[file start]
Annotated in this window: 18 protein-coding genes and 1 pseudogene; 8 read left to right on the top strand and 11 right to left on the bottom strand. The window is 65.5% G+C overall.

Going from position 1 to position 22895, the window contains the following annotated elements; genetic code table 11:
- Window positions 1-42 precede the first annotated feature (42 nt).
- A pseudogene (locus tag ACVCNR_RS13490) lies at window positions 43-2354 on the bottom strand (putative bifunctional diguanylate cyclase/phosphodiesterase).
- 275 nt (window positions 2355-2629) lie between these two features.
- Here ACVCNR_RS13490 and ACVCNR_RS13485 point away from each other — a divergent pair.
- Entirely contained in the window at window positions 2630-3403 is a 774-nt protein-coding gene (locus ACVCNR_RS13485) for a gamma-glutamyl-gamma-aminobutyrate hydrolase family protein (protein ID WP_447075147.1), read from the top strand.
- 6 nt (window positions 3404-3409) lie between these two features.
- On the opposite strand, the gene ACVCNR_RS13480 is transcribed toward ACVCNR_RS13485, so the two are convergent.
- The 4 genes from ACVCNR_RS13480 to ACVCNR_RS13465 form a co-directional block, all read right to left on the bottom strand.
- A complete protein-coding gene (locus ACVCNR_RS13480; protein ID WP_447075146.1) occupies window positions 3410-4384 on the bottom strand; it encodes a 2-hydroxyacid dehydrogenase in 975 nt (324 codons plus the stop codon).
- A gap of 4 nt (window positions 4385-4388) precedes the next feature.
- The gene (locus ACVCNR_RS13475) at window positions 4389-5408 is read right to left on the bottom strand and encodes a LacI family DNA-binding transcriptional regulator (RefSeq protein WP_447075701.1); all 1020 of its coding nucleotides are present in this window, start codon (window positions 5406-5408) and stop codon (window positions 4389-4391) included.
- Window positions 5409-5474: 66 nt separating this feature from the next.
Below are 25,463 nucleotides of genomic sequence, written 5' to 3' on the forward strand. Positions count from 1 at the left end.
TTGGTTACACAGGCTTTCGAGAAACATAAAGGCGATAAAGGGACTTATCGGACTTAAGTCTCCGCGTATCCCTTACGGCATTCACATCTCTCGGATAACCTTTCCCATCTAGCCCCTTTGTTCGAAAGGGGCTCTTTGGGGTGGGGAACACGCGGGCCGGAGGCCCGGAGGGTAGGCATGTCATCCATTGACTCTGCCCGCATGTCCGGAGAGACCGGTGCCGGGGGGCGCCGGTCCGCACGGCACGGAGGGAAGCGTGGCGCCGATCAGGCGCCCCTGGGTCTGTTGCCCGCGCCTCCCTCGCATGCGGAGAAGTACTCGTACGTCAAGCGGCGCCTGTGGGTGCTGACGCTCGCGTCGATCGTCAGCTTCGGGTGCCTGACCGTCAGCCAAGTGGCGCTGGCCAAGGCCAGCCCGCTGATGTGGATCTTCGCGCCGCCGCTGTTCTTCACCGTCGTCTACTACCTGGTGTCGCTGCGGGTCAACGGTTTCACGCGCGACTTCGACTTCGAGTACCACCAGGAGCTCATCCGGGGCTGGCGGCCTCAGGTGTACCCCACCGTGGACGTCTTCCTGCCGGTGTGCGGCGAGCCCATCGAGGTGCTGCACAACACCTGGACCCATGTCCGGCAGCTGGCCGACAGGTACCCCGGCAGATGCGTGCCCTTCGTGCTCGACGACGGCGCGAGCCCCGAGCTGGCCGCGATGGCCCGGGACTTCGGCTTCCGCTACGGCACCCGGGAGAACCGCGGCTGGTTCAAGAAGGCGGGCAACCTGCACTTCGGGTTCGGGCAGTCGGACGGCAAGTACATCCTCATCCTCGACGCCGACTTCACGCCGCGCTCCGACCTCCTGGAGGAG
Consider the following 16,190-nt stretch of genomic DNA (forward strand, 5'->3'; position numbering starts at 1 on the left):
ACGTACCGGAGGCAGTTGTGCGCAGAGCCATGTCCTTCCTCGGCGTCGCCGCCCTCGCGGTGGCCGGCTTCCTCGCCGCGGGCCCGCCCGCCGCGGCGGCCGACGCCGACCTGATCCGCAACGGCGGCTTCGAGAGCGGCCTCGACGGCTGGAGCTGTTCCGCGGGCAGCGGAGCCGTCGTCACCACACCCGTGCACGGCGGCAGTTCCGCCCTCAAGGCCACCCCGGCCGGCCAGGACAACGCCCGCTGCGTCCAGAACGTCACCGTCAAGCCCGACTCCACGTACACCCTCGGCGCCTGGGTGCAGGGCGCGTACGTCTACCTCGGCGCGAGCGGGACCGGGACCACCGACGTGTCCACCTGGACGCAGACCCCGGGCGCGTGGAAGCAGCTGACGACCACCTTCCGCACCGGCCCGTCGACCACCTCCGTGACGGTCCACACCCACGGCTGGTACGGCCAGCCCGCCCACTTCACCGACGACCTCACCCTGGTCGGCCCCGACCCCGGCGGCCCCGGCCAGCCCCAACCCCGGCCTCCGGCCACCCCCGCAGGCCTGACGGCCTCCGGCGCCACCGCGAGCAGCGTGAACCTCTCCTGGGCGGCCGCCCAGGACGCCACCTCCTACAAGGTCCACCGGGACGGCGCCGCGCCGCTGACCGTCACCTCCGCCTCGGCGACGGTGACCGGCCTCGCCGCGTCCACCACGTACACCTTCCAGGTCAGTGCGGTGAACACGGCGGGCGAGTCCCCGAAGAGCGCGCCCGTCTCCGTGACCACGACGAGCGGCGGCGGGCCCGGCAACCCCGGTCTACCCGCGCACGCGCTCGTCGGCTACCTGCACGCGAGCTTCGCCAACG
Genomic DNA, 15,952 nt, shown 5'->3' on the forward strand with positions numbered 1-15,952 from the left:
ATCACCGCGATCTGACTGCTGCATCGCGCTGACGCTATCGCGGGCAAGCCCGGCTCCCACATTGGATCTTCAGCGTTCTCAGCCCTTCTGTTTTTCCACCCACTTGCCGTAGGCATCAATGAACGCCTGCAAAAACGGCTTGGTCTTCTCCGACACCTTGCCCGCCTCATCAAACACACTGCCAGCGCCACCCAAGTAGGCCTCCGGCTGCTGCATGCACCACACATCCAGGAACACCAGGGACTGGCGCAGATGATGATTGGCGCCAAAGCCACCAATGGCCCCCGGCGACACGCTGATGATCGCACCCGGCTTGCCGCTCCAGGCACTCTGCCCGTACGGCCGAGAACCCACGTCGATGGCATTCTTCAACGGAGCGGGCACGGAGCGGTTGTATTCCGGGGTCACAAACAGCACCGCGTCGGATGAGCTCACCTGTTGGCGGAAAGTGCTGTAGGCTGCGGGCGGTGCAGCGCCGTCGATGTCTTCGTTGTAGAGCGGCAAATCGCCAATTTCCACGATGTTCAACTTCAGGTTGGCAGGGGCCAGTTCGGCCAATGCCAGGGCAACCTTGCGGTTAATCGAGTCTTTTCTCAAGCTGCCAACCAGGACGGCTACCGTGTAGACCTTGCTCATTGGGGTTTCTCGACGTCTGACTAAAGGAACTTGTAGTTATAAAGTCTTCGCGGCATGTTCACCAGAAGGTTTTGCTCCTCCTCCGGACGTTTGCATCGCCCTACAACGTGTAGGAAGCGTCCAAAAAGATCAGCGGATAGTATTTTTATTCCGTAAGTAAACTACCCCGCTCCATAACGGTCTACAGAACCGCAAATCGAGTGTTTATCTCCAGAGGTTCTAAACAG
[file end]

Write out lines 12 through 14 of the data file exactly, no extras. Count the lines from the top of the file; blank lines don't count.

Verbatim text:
- A gap of 4 nt (window positions 4385-4388) precedes the next feature.
- The gene (locus ACVCNR_RS13475) at window positions 4389-5408 is read right to left on the bottom strand and encodes a LacI family DNA-binding transcriptional regulator (RefSeq protein WP_447075701.1); all 1020 of its coding nucleotides are present in this window, start codon (window positions 5406-5408) and stop codon (window positions 4389-4391) included.
- Window positions 5409-5474: 66 nt separating this feature from the next.